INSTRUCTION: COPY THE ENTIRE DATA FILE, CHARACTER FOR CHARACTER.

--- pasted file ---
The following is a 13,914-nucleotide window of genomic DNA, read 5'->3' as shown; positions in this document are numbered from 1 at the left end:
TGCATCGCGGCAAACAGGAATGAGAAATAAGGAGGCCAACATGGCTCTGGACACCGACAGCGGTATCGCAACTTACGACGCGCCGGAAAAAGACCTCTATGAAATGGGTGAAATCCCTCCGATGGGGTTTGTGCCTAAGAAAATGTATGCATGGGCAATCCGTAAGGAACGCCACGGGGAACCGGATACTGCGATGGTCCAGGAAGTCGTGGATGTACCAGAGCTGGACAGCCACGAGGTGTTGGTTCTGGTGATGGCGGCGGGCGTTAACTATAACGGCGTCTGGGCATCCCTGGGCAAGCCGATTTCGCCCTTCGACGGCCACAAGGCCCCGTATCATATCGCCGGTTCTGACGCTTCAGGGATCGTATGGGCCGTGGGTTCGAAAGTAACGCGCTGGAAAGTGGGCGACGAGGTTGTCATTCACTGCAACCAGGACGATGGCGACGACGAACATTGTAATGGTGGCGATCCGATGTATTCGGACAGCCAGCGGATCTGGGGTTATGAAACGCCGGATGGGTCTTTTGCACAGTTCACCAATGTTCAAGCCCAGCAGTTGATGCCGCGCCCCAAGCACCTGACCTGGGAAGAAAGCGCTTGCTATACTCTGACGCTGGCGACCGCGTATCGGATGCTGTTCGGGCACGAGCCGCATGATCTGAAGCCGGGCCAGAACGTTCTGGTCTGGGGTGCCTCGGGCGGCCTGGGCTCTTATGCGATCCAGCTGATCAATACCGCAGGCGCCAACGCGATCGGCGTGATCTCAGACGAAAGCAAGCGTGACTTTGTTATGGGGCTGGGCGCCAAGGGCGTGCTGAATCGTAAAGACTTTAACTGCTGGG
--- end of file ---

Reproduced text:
The following is a 13,914-nucleotide window of genomic DNA, read 5'->3' as shown; positions in this document are numbered from 1 at the left end:
TGCATCGCGGCAAACAGGAATGAGAAATAAGGAGGCCAACATGGCTCTGGACACCGACAGCGGTATCGCAACTTACGACGCGCCGGAAAAAGACCTCTATGAAATGGGTGAAATCCCTCCGATGGGGTTTGTGCCTAAGAAAATGTATGCATGGGCAATCCGTAAGGAACGCCACGGGGAACCGGATACTGCGATGGTCCAGGAAGTCGTGGATGTACCAGAGCTGGACAGCCACGAGGTGTTGGTTCTGGTGATGGCGGCGGGCGTTAACTATAACGGCGTCTGGGCATCCCTGGGCAAGCCGATTTCGCCCTTCGACGGCCACAAGGCCCCGTATCATATCGCCGGTTCTGACGCTTCAGGGATCGTATGGGCCGTGGGTTCGAAAGTAACGCGCTGGAAAGTGGGCGACGAGGTTGTCATTCACTGCAACCAGGACGATGGCGACGACGAACATTGTAATGGTGGCGATCCGATGTATTCGGACAGCCAGCGGATCTGGGGTTATGAAACGCCGGATGGGTCTTTTGCACAGTTCACCAATGTTCAAGCCCAGCAGTTGATGCCGCGCCCCAAGCACCTGACCTGGGAAGAAAGCGCTTGCTATACTCTGACGCTGGCGACCGCGTATCGGATGCTGTTCGGGCACGAGCCGCATGATCTGAAGCCGGGCCAGAACGTTCTGGTCTGGGGTGCCTCGGGCGGCCTGGGCTCTTATGCGATCCAGCTGATCAATACCGCAGGCGCCAACGCGATCGGCGTGATCTCAGACGAAAGCAAGCGTGACTTTGTTATGGGGCTGGGCGCCAAGGGCGTGCTGAATCGTAAAGACTTTAACTGCTGGG